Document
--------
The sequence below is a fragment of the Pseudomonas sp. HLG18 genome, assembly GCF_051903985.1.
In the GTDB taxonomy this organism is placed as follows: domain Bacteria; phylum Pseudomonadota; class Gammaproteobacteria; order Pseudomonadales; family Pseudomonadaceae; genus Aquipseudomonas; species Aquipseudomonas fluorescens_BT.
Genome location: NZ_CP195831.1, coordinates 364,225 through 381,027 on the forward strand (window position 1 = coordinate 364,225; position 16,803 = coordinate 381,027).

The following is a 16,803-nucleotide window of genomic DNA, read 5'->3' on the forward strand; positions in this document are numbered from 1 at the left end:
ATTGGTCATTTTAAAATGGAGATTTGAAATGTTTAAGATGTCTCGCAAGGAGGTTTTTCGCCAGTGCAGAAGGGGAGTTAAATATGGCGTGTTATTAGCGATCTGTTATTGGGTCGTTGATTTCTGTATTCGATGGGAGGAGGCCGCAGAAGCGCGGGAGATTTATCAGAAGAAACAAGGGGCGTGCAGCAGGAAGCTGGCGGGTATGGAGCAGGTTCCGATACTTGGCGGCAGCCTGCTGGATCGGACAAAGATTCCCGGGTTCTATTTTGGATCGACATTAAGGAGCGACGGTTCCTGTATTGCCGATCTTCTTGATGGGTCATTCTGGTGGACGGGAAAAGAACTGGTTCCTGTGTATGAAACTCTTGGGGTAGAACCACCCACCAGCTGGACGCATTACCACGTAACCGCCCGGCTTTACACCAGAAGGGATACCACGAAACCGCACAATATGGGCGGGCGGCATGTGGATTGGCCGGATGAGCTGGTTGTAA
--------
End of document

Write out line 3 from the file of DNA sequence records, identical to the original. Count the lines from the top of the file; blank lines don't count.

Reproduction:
Genome location: NZ_CP195831.1, coordinates 364,225 through 381,027 on the forward strand (window position 1 = coordinate 364,225; position 16,803 = coordinate 381,027).